In a U15 game the keeper made a play for the ball and went to ground at the edge of the box. She fumbled the ball with her body, and both she and the ball slide outside of the box. By the time she finally grabbed the ball with her hands both she and the ball were about a foot or so outside the box, and about two-thirds of the way up from the goal line. The lead attacker had run past the keeper and the ball at this point. There were other defenders in the box, but roughly in-line with the keeper and not deep in front of the goal. As center I called a direct kick, which the attackers took immediately while the keeper with still trying to get up (no resulting goal). The attacking team’s coach was insistent that the goalkeeper should have gotten a red card. In fact he stated at halftime that a red card was “automatic” in that situation. The goal scoring opportunity did not seem “obvious” to me at the time, and in looking at 12.37(b) in the “Advice” I don’t believe that all four conditions where firmly in place, although they were certainly on the margin.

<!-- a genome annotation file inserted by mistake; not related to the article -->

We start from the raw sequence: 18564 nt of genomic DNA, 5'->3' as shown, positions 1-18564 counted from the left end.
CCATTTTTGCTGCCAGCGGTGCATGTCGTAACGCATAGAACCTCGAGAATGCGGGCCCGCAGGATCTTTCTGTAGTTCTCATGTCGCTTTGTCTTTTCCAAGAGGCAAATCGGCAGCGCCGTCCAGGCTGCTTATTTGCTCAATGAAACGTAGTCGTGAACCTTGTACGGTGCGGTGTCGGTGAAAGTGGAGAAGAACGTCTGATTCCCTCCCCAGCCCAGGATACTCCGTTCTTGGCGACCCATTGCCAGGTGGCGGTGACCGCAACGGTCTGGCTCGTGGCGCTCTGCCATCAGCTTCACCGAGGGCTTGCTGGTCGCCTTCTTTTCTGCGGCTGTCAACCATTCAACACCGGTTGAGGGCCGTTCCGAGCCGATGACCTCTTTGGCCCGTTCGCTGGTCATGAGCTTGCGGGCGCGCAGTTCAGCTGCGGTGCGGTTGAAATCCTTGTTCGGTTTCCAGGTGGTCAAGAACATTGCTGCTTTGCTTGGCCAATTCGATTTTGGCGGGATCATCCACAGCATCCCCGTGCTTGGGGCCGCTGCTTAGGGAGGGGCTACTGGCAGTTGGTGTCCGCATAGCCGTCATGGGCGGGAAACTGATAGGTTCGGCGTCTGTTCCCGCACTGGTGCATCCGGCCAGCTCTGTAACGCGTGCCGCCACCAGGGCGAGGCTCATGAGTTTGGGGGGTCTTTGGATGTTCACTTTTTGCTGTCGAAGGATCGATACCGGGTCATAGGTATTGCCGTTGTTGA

I had two very experienced refs as ARs. One (on my end of the field but on opposite side of the play) agreed with my call. The trailing AR thought I should have at least shown the keeper a yellow card but did not want to second guess the details given his position.
(a) Should I have ejected the keeper in this case? (b) Would a yellow card been appropriate and why (the keeper appeared to have made an error in confusion)? (c) If the keeper is ejected at this point is it appropriate to allow the defenders time to designate and suit up a replacement before the direct kick?
USSF answer (April 14, 2008):
(c) Yes; and not only would it have been appropriate, it would have been MANDATORY. Law 3 requires the team to have a goalkeeper.
And some answers to unposed questions:
(d) No matter what coaches say, there is no such thing as an “automatic red card.”
(e) The keeper’s violation was trifling under virtually all possible readings of the circumstances.
(f) There is no need to assess the “4 Ds” for the obvious goalscoring opportunity, because there was no offense in the first place.